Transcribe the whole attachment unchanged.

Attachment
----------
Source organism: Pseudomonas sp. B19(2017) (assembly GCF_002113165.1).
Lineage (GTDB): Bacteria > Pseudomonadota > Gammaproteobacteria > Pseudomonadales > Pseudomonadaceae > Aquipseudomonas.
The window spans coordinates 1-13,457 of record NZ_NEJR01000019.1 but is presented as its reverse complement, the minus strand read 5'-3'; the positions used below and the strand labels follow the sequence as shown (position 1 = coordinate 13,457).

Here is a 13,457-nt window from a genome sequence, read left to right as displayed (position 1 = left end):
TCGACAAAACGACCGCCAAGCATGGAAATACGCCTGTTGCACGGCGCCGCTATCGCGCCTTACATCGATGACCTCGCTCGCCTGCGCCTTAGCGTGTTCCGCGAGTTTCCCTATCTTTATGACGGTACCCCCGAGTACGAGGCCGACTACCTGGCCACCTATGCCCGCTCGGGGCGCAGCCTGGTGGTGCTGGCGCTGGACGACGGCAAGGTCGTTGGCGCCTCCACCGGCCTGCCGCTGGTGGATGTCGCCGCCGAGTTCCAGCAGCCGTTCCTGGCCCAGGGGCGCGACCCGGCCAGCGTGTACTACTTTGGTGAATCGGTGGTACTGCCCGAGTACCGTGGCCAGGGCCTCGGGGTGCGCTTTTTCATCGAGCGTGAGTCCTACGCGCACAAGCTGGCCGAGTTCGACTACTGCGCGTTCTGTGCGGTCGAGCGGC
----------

Source organism: Pseudomonas sp. B19(2017) (assembly GCF_002113165.1).
Lineage (GTDB): Bacteria > Pseudomonadota > Gammaproteobacteria > Pseudomonadales > Pseudomonadaceae > Aquipseudomonas.
The window spans coordinates 1-13,457 of record NZ_NEJR01000019.1 but is presented as its reverse complement, the minus strand read 5'-3'; the positions used below and the strand labels follow the sequence as shown (position 1 = coordinate 13,457).

Here is a 13,457-nt window from a genome sequence, read left to right as displayed (position 1 = left end):
TCGACAAAACGACCGCCAAGCATGGAAATACGCCTGTTGCACGGCGCCGCTATCGCGCCTTACATCGATGACCTCGCTCGCCTGCGCCTTAGCGTGTTCCGCGAGTTTCCCTATCTTTATGACGGTACCCCCGAGTACGAGGCCGACTACCTGGCCACCTATGCCCGCTCGGGGCGCAGCCTGGTGGTGCTGGCGCTGGACGACGGCAAGGTCGTTGGCGCCTCCACCGGCCTGCCGCTGGTGGATGTCGCCGCCGAGTTCCAGCAGCCGTTCCTGGCCCAGGGGCGCGACCCGGCCAGCGTGTACTACTTTGGTGAATCGGTGGTACTGCCCGAGTACCGTGGCCAGGGCCTCGGGGTGCGCTTTTTCATCGAGCGTGAGTCCTACGCGCACAAGCTGGCCGAGTTCGACTACTGCGCGTTCTGTGCGGTCGAGCGGC